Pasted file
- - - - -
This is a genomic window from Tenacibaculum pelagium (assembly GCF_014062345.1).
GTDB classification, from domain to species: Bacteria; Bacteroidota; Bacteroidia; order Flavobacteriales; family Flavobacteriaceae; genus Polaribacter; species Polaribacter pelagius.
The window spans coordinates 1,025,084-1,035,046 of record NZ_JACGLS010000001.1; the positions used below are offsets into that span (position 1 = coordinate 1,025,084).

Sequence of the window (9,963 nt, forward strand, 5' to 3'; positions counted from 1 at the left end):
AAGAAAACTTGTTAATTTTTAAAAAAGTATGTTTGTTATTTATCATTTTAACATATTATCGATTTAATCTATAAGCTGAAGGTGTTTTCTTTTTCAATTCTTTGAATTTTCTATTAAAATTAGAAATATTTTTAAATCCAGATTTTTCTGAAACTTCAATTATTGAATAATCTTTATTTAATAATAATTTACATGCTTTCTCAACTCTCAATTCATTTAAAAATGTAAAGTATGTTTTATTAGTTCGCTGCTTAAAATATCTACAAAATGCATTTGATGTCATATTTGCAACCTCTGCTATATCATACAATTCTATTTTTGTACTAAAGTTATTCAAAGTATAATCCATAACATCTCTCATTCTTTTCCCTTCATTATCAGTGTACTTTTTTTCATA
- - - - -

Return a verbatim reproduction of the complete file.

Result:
This is a genomic window from Tenacibaculum pelagium (assembly GCF_014062345.1).
GTDB classification, from domain to species: Bacteria; Bacteroidota; Bacteroidia; order Flavobacteriales; family Flavobacteriaceae; genus Polaribacter; species Polaribacter pelagius.
The window spans coordinates 1,025,084-1,035,046 of record NZ_JACGLS010000001.1; the positions used below are offsets into that span (position 1 = coordinate 1,025,084).

Sequence of the window (9,963 nt, forward strand, 5' to 3'; positions counted from 1 at the left end):
AAGAAAACTTGTTAATTTTTAAAAAAGTATGTTTGTTATTTATCATTTTAACATATTATCGATTTAATCTATAAGCTGAAGGTGTTTTCTTTTTCAATTCTTTGAATTTTCTATTAAAATTAGAAATATTTTTAAATCCAGATTTTTCTGAAACTTCAATTATTGAATAATCTTTATTTAATAATAATTTACATGCTTTCTCAACTCTCAATTCATTTAAAAATGTAAAGTATGTTTTATTAGTTCGCTGCTTAAAATATCTACAAAATGCATTTGATGTCATATTTGCAACCTCTGCTATATCATACAATTCTATTTTTGTACTAAAGTTATTCAAAGTATAATCCATAACATCTCTCATTCTTTTCCCTTCATTATCAGTGTACTTTTTTTCATA